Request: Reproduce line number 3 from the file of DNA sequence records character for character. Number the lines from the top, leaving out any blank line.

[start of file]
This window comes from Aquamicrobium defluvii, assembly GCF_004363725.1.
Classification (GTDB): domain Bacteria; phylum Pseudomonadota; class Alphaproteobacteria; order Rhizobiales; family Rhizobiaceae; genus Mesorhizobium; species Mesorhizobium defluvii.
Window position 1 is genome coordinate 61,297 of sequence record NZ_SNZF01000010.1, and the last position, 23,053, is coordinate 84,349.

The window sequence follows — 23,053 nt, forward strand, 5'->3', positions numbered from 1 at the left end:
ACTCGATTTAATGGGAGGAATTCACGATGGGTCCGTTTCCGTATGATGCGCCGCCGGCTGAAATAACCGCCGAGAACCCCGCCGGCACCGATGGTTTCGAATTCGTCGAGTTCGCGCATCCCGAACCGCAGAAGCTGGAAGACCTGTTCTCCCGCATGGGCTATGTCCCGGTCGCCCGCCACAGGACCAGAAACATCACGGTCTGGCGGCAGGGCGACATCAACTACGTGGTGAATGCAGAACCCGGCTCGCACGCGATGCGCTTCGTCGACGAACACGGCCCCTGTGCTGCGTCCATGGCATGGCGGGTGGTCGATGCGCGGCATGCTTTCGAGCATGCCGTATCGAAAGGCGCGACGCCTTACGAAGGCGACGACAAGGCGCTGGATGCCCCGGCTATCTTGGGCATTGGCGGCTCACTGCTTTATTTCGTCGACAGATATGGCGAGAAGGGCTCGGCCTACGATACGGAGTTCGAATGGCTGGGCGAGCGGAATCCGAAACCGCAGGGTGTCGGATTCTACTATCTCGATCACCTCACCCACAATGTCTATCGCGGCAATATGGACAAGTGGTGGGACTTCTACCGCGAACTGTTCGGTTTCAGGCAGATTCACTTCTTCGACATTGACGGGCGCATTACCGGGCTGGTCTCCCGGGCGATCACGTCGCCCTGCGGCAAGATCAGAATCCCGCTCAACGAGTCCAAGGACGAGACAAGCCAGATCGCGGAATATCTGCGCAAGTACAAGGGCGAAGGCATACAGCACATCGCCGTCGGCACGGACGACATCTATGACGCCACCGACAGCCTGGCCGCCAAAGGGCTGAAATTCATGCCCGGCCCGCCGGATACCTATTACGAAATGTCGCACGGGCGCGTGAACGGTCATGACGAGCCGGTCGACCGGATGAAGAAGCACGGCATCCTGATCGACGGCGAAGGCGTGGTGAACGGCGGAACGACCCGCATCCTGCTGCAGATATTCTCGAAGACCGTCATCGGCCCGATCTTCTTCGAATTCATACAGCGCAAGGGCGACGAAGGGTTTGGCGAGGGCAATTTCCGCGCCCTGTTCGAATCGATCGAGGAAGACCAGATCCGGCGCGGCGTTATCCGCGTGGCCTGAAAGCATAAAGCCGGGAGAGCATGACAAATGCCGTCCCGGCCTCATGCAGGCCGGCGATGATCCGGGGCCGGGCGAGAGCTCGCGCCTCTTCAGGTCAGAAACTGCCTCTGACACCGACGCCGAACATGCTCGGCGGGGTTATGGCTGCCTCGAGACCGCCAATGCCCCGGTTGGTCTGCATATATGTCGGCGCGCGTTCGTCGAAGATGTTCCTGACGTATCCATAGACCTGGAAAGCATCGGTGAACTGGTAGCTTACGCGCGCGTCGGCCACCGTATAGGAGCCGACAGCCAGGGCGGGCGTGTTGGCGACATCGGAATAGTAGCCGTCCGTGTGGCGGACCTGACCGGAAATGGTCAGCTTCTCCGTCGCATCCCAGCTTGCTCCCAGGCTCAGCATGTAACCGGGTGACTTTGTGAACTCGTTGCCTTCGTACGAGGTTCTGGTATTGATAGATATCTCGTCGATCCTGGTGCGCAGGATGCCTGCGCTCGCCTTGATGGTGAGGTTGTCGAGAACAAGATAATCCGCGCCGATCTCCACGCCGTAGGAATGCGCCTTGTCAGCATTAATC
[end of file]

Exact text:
Window position 1 is genome coordinate 61,297 of sequence record NZ_SNZF01000010.1, and the last position, 23,053, is coordinate 84,349.